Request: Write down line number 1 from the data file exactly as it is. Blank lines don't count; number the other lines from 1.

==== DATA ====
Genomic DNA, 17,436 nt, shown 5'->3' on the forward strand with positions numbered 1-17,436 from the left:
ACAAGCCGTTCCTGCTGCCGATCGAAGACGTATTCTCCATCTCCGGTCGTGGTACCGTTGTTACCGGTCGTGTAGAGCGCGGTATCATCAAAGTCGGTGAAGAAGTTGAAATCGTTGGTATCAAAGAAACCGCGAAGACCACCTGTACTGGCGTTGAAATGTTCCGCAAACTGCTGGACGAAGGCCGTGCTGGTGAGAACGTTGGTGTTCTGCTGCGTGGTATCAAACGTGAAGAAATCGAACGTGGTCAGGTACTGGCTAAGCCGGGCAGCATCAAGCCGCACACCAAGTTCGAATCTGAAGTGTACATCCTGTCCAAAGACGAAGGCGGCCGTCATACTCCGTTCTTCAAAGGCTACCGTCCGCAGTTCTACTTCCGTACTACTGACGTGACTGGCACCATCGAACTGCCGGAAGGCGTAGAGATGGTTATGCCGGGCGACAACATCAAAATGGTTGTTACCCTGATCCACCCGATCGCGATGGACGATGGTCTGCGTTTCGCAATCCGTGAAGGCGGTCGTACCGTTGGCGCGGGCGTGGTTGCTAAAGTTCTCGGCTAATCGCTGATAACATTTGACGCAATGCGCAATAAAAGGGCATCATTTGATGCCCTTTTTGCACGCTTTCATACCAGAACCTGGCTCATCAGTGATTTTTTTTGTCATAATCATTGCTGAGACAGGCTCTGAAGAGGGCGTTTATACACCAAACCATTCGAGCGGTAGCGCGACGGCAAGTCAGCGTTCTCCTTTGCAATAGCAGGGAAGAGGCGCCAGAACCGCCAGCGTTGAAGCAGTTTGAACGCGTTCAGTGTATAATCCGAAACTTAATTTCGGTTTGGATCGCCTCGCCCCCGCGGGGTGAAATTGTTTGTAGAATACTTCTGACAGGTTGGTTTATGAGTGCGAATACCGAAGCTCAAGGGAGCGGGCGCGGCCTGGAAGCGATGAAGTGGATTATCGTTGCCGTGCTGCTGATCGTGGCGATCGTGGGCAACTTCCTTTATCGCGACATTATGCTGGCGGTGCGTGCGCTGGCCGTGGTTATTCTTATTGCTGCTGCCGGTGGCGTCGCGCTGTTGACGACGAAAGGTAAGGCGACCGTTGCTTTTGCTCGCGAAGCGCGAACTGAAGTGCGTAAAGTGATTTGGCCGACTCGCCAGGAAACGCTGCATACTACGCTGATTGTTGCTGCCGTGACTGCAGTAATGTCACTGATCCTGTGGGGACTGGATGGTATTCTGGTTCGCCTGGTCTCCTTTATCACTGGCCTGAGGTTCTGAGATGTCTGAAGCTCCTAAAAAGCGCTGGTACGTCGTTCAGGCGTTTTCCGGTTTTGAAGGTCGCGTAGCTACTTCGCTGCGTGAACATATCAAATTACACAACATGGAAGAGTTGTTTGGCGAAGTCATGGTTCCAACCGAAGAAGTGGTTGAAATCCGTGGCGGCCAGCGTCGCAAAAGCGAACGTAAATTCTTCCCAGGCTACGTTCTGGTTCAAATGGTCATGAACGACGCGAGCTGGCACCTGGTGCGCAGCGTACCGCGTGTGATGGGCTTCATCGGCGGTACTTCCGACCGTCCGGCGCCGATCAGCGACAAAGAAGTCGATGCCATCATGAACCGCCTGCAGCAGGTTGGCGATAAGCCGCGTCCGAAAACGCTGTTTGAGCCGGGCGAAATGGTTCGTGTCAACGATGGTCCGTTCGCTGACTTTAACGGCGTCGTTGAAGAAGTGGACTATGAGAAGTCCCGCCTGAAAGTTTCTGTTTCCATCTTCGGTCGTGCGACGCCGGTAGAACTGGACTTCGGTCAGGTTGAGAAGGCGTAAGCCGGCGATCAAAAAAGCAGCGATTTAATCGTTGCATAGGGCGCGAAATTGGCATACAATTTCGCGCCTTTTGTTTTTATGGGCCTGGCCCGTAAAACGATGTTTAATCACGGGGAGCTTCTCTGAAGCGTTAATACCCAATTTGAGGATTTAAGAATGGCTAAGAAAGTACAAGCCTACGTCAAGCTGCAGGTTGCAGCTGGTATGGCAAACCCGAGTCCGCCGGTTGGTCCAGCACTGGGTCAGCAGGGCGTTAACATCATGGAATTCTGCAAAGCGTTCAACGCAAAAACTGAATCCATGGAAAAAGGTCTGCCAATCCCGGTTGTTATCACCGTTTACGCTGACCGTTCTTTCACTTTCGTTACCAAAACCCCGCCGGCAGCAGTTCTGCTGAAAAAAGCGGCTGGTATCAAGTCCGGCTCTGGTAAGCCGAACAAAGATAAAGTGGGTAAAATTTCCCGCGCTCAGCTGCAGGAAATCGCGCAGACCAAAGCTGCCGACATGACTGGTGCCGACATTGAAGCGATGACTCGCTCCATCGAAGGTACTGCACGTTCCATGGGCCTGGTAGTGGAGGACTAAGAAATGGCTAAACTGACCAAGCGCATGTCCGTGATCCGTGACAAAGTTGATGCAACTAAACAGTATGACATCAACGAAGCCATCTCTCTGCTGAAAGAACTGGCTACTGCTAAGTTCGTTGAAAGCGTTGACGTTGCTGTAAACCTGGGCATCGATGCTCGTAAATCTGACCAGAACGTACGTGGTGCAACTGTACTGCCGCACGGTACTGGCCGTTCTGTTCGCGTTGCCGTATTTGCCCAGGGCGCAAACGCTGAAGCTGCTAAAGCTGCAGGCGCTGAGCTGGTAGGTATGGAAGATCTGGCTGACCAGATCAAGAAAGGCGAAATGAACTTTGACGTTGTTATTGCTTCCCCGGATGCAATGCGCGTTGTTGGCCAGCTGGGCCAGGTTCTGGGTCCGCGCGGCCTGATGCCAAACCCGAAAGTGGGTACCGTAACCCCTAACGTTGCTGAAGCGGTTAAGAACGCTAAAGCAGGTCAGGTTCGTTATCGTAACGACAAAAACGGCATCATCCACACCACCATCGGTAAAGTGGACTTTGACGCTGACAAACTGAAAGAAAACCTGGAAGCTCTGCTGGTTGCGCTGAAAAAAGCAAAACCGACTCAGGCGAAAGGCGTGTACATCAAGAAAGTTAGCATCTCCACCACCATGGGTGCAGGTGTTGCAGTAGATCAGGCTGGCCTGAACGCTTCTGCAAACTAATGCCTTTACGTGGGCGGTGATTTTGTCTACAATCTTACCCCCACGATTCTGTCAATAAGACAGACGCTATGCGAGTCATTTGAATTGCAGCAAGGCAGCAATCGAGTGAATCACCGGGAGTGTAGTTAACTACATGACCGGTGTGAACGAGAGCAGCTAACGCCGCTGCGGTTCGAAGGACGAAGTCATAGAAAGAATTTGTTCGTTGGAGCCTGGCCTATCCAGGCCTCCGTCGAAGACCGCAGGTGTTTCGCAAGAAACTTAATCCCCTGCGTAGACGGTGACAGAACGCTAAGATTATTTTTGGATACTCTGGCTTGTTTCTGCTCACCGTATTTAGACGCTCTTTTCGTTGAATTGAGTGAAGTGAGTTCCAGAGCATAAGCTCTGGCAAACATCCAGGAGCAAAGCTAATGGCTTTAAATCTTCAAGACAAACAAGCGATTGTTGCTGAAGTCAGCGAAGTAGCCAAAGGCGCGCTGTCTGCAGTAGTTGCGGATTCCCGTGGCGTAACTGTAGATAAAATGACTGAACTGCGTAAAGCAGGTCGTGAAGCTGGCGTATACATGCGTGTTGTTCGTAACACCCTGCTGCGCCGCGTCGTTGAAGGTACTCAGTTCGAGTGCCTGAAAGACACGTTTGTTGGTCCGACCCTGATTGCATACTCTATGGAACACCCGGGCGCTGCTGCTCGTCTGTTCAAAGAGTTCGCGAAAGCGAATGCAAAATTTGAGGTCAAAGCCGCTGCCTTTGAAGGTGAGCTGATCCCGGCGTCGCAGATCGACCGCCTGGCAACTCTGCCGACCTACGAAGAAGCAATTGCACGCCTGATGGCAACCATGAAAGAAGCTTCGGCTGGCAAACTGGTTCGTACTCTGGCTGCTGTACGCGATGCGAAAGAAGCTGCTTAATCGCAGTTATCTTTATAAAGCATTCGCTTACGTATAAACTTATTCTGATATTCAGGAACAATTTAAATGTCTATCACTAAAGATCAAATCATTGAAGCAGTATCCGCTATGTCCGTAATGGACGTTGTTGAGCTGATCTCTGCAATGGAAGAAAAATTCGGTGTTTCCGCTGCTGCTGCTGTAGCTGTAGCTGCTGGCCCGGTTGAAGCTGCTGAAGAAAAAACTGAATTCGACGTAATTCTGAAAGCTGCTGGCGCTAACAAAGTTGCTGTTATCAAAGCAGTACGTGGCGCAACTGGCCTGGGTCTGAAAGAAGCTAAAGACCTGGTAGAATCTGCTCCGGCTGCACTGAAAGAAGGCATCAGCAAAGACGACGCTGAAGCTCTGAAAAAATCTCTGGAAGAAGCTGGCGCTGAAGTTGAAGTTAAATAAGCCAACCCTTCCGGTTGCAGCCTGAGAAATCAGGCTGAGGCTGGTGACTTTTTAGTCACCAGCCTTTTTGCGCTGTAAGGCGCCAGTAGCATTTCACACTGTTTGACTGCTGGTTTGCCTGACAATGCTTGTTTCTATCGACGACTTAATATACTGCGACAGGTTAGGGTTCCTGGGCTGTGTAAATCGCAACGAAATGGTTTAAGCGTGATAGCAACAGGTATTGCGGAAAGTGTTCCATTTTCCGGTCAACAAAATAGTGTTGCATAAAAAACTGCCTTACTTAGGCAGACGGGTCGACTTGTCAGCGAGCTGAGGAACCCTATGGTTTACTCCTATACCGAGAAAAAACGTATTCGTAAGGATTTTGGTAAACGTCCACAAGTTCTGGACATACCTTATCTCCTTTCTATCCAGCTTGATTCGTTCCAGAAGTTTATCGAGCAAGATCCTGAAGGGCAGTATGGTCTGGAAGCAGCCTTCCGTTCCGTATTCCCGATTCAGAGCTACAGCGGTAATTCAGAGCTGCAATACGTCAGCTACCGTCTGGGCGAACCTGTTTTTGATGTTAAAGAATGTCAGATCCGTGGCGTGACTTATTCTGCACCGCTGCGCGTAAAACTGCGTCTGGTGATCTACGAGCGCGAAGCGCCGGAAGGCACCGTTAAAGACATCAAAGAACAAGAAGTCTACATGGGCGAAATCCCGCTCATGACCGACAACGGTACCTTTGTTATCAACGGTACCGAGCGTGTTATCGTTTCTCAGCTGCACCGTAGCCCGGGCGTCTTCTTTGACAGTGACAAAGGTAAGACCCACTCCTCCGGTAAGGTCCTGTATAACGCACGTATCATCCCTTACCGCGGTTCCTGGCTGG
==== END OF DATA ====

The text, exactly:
Genomic DNA, 17,436 nt, shown 5'->3' on the forward strand with positions numbered 1-17,436 from the left: